“Unquestionably dated, yet still a pioneer,”
It has now been more than eighty years since this was released. It’s important to bear this in mind, because what you have here, is very much a product of its time and place – 1936 and Bollywood, respectively. That said, it possesses a far feistier heroine than anything coming out of Hollywood at that point. Indeed, you’d probably have to wait over 35 years, until Pam Grier showed up in the seventies, to find someone comparable to the characters portrayed by an Australian actress, known in India as “Fearless Nadia”. There’s more info on Fearless Nadia elsewhere, and you might want to start there, since background is likely near-essential to appreciating her movies.
This entry has her playing Savita, the daughter of a station master who is accused of murdering his deputy, a crime actually carried out by a gang of railway robbers that have been terrorizing the area, under their anonymous master, “Signal X”. Savita seeks to clear her father’s name, initially with the help of an informant inside the gang, who had been helped by the station master. But even after Signal X kills the informant, she continues to investigate them, seeking to expose his identity. Turns out the plan is to destroy the railway network’s reputation on behalf of an airline company. This involves a terrorist campaign, including blowing up bridges and deliberately causing train crashes, and Savita is the only person who can stop him.
Let’s be clear. The fights here are awful. My daughter and her friend used to make little films in our garage when they were early teenagers. They had better brawls. It appears the sole guidance offered by the director was, “Okay, look like you’re fighting. Action!” The results resemble a drunken shoving match at a wedding more than anything. Still… For there’s one sequence where Nadia and the rest of the cast are doing it on top of a moving train, and you know it’s not doubles, green-screen or CGI. There, I don’t care what you’re doing, because I would be desperately clinging onto any relatively-fixed point. There might also be whimpering involved. This cheerful and complete disregard for personal safety, along with some of the slapstick elements, feels inspired by the silent works of Harold Lloyd, etc.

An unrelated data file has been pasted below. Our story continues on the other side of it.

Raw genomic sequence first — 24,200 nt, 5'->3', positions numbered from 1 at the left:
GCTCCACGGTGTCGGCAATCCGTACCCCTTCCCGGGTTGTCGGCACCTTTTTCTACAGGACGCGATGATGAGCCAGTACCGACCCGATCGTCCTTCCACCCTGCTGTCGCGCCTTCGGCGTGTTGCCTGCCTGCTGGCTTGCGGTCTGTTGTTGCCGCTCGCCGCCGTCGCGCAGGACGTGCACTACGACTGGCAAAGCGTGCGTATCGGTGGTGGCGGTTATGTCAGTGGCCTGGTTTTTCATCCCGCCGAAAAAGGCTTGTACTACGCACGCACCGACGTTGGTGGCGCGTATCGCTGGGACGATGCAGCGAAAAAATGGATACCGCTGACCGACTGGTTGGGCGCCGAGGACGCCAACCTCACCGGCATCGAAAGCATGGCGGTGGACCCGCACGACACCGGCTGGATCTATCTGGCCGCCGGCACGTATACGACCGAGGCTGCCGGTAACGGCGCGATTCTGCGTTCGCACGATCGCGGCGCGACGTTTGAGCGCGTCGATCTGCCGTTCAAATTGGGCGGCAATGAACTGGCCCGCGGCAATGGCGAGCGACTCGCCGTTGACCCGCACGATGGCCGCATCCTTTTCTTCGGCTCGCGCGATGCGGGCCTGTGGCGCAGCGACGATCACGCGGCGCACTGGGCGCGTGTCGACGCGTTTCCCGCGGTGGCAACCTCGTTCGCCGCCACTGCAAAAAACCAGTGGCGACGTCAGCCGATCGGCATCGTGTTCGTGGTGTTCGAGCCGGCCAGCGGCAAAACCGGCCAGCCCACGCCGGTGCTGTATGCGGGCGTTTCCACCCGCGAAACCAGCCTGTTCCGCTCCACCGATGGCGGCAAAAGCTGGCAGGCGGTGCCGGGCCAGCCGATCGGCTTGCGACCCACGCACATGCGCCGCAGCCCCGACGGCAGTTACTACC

This is a real hodge-podge with no consistent tone. Action rubs shoulders with romance, and drama with juvenile comedy. There’s a reason one supporting character is listed in the credits as “champion banana eater”, and I didn’t even mention the entirely gratuitous sequence of Savita weightlifting. At 143 minutes, it’s likely a good half-hour too long; interesting to see, both in that and the shoehorning in of musical numbers, elements that remain common to many contemporary Bollywood films. Yet, once your modern eyes adapt a bit to the approach, it remains entertaining, and remarkably forward-thinking. Virtually the only competent member of Signal X’s gang, Gulab (Gulshan), is also a woman, and while Savita does have a romantic interest, it’s handled well; she’s clearly more than his equal.
You could well argue that portrayals of women in Indian cinema have significantly regressed since this. Although the action elements do leave something to be desired for 21st-century viewers, and it all looks rather naive nowadays, that doesn’t detract from being decades ahead of its time.
Dir: Homi Wadia
Star: “Fearless Nadia”, Sayani Atish, Sardar Mansur, Gulshan